Everybody Loves Giant Bubbles

Today was an amazing start to our school year. 140 students and their art teachers activated the space in front of the upper school for the entire day. We tried new techniques, met new students and had a great time. Why bubbles? Why not?

Galileo Galilei’s famous declaration, “Nature’s great book is written in mathematical symbols”, suggests that the key to unlocking nature’s secrets lies in the underlying science. Quantifying the geometric parameters behind nature’s patterns often provides the critical step in discovering the ‘how’ and ‘why’ of their formation. Intriguingly, it might also serve as the springboard for explaining their aesthetic value.

Similarly, we might be drawn to nature’s patterns because they are a direct manifestation of the natural laws that dictate our lives. In this way, art and science become inevitably intertwined in our appreciation of nature’s forms.

And really, it’s just fun to play and imagine on the first day of a fresh school year.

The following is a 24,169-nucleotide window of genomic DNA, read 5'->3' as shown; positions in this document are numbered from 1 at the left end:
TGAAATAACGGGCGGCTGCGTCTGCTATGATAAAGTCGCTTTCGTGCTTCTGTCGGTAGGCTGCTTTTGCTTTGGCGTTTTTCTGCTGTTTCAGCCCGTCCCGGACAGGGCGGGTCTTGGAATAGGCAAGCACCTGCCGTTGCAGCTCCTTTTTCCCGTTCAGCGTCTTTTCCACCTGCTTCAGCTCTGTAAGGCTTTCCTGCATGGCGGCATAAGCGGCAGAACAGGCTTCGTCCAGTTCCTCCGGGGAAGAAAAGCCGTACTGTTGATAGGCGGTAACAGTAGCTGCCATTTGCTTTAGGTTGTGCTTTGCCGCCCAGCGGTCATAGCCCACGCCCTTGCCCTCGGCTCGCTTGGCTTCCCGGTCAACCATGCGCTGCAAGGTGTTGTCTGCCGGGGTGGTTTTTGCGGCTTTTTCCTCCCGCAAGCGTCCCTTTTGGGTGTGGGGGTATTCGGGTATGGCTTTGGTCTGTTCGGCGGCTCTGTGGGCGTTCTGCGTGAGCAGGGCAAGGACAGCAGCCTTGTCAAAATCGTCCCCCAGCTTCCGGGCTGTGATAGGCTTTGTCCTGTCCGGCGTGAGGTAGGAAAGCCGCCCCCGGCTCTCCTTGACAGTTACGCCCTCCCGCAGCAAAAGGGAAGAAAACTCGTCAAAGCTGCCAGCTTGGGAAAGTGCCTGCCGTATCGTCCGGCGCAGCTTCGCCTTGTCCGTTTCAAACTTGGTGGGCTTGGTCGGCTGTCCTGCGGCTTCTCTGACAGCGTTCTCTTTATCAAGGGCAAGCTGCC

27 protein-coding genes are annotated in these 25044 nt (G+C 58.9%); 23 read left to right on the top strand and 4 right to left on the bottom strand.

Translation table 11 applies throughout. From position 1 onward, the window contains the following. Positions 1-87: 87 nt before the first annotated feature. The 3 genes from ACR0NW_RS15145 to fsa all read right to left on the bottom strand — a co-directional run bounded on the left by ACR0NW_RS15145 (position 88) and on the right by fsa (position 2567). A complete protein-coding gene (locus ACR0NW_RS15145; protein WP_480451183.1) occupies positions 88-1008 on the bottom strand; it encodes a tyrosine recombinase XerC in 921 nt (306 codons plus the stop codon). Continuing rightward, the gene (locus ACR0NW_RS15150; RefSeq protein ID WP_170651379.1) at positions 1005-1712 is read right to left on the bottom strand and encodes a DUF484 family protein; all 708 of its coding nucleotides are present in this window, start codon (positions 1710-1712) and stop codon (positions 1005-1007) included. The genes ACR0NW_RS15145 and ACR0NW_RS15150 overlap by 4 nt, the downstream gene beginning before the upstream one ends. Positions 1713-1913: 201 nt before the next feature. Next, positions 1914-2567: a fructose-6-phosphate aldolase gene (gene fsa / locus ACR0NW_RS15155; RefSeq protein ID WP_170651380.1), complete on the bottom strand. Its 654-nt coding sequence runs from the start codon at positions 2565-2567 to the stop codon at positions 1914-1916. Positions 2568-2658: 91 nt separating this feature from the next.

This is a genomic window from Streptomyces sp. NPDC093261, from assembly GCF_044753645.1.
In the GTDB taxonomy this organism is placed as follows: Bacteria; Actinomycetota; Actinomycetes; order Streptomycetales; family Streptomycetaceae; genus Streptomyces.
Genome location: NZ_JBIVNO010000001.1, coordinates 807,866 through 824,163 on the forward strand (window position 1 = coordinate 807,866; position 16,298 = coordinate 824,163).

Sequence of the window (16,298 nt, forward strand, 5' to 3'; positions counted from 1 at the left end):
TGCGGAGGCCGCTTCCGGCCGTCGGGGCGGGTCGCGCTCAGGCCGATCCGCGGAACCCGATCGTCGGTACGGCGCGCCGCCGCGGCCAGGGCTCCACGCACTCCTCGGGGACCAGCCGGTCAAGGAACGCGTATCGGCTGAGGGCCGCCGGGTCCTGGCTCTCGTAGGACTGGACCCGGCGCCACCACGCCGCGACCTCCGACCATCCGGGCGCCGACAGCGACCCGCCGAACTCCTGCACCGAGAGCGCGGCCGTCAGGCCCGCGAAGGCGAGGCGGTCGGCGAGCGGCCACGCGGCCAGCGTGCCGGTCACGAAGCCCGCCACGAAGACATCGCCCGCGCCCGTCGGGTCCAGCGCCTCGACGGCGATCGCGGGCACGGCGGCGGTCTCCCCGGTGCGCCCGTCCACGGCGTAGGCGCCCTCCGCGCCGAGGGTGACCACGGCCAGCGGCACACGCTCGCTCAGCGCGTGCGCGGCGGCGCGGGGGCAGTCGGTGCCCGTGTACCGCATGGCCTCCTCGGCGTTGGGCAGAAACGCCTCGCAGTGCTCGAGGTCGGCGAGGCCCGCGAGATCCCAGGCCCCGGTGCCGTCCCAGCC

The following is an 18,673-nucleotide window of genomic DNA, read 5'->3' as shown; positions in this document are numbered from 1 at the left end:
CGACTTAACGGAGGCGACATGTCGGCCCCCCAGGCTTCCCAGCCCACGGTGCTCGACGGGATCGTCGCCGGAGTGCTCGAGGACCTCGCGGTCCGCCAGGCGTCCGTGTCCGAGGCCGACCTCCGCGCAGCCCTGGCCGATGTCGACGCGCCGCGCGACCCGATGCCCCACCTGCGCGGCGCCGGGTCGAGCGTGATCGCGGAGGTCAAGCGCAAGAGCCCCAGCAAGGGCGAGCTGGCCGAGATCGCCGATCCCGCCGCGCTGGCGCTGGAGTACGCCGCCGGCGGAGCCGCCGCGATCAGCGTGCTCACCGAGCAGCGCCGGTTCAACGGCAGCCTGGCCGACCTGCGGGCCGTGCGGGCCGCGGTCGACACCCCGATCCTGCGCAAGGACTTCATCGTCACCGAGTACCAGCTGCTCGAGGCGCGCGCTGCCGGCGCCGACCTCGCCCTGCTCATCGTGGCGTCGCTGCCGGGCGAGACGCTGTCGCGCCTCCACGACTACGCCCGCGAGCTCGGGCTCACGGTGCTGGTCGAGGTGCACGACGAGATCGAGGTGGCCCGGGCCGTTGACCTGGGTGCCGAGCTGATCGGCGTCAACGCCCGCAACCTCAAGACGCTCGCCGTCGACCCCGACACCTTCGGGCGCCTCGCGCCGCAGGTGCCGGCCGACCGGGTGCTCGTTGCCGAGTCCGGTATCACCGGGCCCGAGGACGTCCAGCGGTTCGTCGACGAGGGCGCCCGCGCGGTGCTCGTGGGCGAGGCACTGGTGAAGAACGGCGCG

Here’s our recipe. We used 12 gallons today.



Uplifting Intervention: An Exploration into Site Specific Art

Ms. Kerrigan set up this amazing Pinterest that we have been collaborating through by adding ideas/inspiration for my project as a whole. I used to be super into Pinterest in middle school and have renewed my obsession by scrolling aimlessly through photos of the amazing, site-specific art people create. I love people are using so many beautiful natural shapes and materials. This genre has so much room for creativity and interpretation, I think that is really why I am so attracted to it. Site specific art pushes the boundaries of what constitutes as art and how people are expected to consume it. These powerhouse artists are presenting museum quality art that is complex and so visually entertaining in these completely unexpected spaces and it’s just so awesome. Here are some of my favorite Pinterest finds so far:


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